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E.g., 10/17/2018
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  • News

    A mysterious polio-like disease has sickened as many as 127 people in the U.S.

    U.S. health officials are investigating an outbreak of a mysterious, polio-like disease that causes weakness in one or more limbs. The rare disease — acute flaccid myelitis, or AFM — has sickened 62 people, mostly children, in 22 states so far this year and is suspected in 65 more cases, the U.S. Centers for Disease Control and Prevention announced October 16.

    Starting with an outbreak...

    10/16/2018 - 18:37 Health
  • News

    To unravel autism’s mysteries, one neuroscientist looks at the developing brain

    WASHINGTON — As the number of children diagnosed with autism spectrum disorder increases, so too has research on the complex and poorly understood disorder. With powerful genetic tools, advanced brain-imaging methods and large groups of children to study, the field is poised to make big contributions in understanding — and potentially treating — autism.

    Neuroscientist Kevin Pelphrey, who...

    10/16/2018 - 12:00 Neuroscience
  • News in Brief

    People who have a good sense of smell are also good navigators

    We may truly be led by our noses. A sense of smell and a sense of navigation are linked in our brains, scientists propose.

    Neuroscientist Louisa Dahmani and colleagues asked 57 young people to navigate through a virtual town on a computer screen before being tested on how well they could get from one spot to another. The same young people’s smelling abilities were also scrutinized. After...

    10/16/2018 - 10:59 Neuroscience
  • Reviews & Previews

    Explore the history of blood from vampires to the ‘Menstrual Man’

    Nine PintsRose GeorgeMetropolitan Books, $30

    The title of journalist Rose George’s new book, Nine Pints, quantifies how much blood George has flowing through her body. Her supply takes a temporary dip in the book’s opening chapter, when she donates about a pint (a story that continues on to recap the amazing accomplishment that is blood banking). This act of generosity is an...

    10/16/2018 - 09:00 Physiology, Health, History of Science
  • News

    Hundreds of dietary supplements are tainted with potentially harmful drugs

    From 2007 to 2016, the U.S. Food and Drug Administration flagged nearly 800 over-the-counter dietary supplements as tainted with potentially harmful pharmaceutical drugs, a study shows. Fewer than half of those products were recalled by their makers, scientists found. 

    Researchers analyzed the FDA’s public database of tainted supplements, identifying both the type of contaminating...

    10/12/2018 - 14:29 Health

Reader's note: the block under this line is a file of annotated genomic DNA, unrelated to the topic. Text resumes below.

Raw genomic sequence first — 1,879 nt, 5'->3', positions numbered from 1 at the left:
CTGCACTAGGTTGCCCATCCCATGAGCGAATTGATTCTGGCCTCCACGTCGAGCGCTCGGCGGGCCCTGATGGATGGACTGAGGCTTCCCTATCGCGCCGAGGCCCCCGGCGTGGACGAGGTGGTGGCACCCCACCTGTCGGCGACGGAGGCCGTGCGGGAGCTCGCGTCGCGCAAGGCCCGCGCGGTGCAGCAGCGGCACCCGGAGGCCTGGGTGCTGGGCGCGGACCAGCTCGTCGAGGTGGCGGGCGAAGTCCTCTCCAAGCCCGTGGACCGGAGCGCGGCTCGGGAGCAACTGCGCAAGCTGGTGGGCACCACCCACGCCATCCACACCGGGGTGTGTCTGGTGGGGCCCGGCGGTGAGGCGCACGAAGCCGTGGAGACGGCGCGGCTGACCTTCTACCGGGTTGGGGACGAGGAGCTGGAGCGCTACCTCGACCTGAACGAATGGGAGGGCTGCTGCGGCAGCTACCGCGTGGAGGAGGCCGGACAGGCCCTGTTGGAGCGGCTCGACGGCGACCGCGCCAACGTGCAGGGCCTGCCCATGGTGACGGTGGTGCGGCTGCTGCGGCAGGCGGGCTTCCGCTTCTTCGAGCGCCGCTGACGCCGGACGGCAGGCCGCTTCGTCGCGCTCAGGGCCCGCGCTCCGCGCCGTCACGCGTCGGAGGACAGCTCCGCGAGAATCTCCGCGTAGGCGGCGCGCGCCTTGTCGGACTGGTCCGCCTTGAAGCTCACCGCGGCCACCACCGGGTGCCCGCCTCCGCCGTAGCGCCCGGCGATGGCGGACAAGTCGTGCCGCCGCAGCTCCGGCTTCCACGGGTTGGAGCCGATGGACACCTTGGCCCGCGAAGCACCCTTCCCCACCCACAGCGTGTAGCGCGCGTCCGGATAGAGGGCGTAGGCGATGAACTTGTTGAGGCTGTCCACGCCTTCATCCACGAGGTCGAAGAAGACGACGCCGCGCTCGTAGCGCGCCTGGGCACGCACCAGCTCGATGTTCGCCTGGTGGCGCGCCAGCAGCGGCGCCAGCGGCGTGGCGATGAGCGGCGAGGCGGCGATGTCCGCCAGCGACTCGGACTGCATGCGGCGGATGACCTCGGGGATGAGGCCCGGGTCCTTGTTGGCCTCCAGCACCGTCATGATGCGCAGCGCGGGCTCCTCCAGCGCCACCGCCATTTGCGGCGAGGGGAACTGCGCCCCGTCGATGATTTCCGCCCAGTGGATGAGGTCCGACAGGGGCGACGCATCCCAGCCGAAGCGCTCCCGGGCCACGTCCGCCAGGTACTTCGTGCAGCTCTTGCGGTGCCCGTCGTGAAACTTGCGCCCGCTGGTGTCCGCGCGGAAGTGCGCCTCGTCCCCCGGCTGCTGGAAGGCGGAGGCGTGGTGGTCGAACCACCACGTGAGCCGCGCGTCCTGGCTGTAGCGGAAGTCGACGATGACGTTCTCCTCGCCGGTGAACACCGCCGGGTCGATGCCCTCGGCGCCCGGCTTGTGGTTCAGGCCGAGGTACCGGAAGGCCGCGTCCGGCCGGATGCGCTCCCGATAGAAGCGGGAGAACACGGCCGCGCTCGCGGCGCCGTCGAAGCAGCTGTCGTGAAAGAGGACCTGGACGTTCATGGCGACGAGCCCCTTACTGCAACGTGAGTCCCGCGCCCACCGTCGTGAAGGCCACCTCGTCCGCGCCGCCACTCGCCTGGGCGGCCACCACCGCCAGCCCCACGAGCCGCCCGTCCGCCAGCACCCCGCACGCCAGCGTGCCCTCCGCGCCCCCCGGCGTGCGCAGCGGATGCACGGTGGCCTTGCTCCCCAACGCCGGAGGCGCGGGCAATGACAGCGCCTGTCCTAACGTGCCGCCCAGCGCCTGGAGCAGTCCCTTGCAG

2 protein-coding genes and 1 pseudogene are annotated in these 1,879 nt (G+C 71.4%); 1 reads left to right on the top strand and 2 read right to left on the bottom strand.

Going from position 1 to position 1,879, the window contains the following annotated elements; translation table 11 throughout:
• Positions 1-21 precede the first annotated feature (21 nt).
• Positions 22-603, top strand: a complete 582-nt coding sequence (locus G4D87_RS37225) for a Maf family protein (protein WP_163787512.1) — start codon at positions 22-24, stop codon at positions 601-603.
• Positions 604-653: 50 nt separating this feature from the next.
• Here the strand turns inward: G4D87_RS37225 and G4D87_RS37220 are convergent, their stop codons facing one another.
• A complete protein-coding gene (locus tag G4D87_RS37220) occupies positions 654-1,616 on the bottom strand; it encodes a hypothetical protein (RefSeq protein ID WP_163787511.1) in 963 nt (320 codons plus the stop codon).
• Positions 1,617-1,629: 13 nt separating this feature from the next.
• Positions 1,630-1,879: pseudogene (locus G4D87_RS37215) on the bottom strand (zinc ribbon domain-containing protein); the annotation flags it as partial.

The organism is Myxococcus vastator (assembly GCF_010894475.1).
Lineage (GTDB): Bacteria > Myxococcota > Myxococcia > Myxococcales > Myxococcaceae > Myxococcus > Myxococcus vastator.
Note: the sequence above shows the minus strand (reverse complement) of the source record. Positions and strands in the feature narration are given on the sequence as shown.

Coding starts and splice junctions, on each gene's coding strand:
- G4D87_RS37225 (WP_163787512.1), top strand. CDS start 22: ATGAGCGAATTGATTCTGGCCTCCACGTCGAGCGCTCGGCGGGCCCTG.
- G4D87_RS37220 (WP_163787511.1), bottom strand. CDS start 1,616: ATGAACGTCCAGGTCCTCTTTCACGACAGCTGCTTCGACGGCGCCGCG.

• News in Brief

    Nearly 2 million U.S. adult nonsmokers vape

    Nearly 2 million U.S. adults who have never consistently smoked traditional cigarettes use e-cigarettes, according to results from a national survey. Of these sole e-cig users, about 60 percent are young adults, aged 18 to 24, researchers report online October 9 in Annals of Internal Medicine.

    E-cigarette companies have marketed the devices — which heat and vaporize liquids that...

    10/09/2018 - 13:20 Health
  • Reviews & Previews

    ‘Sawbones’ invites readers to laugh at the bizarre history of medicine

    The Sawbones BookJustin McElroy and Dr. Sydnee McElroyTeylor Smirl (illustrator)Weldon Owen, $24.99

    Humans took a long, weird road to modern medicine. We don’t have everything figured out yet, but at least we’ve learned not to drink the feces of cholera victims and never to plug dental cavities with a lizard’s liver — unlike some of our ancestors.

    Gruesome methods like these...

    10/09/2018 - 07:00 Health, History of Science, Science & Society
  • News

    How your brain is like a film editor

    The brain’s hippocampi may be the film editors of our lives, slicing our continuous experiences into discrete cuts that can be stored away as memories. That’s the idea raised by a new study that analyzed brain scan data from people watching films such as Forrest Gump.

    “Research like this helps us identify ‘What is an event, from the point of view of the brain?’ ” says memory psychologist...

    10/08/2018 - 13:00 Neuroscience
  • News

    City size and structure may influence influenza epidemics

    A city itself influences the contours of its flu season – whether flu cases rise to a wintertime peak or plateau from fall to spring, new research suggests.

    Flu cases generally peak in winter in certain areas of the United States because the air is drier. That dryness helps the flu virus survive longer once sneezed out of a sick person, for example, allowing the virus to potentially...

    10/04/2018 - 15:13 Health
  • News

    Discovery of how to prod a patient’s immune system to fight cancer wins a Nobel

    Stopping cancer by removing brakes on the immune system has earned James P. Allison of the University of Texas MD Anderson Cancer Center in Houston and Tasuku Honjo of Kyoto University in Japan the Nobel Prize in physiology or medicine.

    “Allison’s and Honjo’s discoveries have added a new pillar in cancer therapy,” Nobel committee member Klas Kärre said in an Oct. 1 news conference...

    10/01/2018 - 14:30 Cancer, Physiology